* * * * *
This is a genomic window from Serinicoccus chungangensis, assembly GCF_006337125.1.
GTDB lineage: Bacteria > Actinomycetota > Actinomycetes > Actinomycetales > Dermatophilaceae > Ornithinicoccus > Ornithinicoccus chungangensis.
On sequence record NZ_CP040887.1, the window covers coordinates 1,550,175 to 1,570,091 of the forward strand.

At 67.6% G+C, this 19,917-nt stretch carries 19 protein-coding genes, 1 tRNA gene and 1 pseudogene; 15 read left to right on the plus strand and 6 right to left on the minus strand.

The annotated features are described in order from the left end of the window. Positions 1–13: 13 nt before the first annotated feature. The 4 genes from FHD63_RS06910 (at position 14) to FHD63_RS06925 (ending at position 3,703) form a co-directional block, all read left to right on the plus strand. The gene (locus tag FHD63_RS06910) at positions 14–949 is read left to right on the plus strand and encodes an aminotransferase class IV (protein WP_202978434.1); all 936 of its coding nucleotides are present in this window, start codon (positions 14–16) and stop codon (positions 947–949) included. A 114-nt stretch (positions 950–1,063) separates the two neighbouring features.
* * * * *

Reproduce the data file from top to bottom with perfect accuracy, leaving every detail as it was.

This is a genomic window from Serinicoccus chungangensis, assembly GCF_006337125.1.
GTDB lineage: Bacteria > Actinomycetota > Actinomycetes > Actinomycetales > Dermatophilaceae > Ornithinicoccus > Ornithinicoccus chungangensis.
On sequence record NZ_CP040887.1, the window covers coordinates 1,550,175 to 1,570,091 of the forward strand.

At 67.6% G+C, this 19,917-nt stretch carries 19 protein-coding genes, 1 tRNA gene and 1 pseudogene; 15 read left to right on the plus strand and 6 right to left on the minus strand.

The annotated features are described in order from the left end of the window. Positions 1–13: 13 nt before the first annotated feature. The 4 genes from FHD63_RS06910 (at position 14) to FHD63_RS06925 (ending at position 3,703) form a co-directional block, all read left to right on the plus strand. The gene (locus tag FHD63_RS06910) at positions 14–949 is read left to right on the plus strand and encodes an aminotransferase class IV (protein WP_202978434.1); all 936 of its coding nucleotides are present in this window, start codon (positions 14–16) and stop codon (positions 947–949) included. A 114-nt stretch (positions 950–1,063) separates the two neighbouring features.